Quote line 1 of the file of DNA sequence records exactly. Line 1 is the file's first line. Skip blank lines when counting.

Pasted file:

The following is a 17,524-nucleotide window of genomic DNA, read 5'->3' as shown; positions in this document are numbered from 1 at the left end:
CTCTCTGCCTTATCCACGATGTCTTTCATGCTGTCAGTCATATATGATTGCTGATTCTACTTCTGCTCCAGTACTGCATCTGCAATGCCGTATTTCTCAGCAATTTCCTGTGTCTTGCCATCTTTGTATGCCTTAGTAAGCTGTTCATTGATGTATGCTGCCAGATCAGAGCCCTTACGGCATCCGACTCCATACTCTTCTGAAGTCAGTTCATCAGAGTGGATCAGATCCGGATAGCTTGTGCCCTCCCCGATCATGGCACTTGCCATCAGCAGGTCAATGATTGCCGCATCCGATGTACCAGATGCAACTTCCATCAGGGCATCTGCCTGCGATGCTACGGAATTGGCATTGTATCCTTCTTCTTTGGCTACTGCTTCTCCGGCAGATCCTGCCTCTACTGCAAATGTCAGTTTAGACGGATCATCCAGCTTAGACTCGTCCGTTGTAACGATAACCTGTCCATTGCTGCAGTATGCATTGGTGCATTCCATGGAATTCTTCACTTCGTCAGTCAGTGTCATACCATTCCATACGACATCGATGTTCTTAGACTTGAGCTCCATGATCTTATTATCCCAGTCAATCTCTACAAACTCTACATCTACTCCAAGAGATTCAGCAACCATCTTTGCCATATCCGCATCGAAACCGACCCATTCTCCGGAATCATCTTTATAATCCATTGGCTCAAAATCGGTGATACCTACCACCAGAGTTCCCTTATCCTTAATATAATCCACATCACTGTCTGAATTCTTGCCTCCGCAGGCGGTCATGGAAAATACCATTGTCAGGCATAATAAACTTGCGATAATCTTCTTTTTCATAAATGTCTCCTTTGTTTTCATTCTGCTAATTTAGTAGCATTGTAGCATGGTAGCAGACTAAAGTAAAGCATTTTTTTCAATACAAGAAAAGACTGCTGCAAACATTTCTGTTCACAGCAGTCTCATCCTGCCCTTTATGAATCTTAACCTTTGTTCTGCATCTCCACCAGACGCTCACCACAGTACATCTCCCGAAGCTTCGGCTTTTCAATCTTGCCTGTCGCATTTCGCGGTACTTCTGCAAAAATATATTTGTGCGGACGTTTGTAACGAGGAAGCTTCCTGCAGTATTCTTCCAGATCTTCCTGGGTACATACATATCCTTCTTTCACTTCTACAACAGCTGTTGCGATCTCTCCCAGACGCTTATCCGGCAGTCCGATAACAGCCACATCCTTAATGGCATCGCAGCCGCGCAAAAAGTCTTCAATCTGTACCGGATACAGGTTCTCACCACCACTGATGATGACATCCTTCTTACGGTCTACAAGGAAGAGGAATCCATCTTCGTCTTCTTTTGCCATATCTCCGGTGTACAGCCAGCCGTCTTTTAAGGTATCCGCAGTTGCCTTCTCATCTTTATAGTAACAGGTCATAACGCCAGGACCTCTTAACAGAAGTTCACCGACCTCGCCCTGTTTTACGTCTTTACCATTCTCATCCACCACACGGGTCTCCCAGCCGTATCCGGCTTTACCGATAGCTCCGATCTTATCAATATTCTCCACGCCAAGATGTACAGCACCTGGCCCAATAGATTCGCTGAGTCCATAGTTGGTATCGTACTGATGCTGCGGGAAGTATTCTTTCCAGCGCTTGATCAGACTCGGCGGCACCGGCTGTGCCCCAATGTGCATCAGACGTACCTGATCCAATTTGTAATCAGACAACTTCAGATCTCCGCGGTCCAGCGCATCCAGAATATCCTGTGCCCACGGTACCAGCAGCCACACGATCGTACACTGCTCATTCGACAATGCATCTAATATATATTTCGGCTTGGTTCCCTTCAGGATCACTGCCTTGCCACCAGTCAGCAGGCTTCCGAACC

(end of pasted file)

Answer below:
The following is a 17,524-nucleotide window of genomic DNA, read 5'->3' as shown; positions in this document are numbered from 1 at the left end: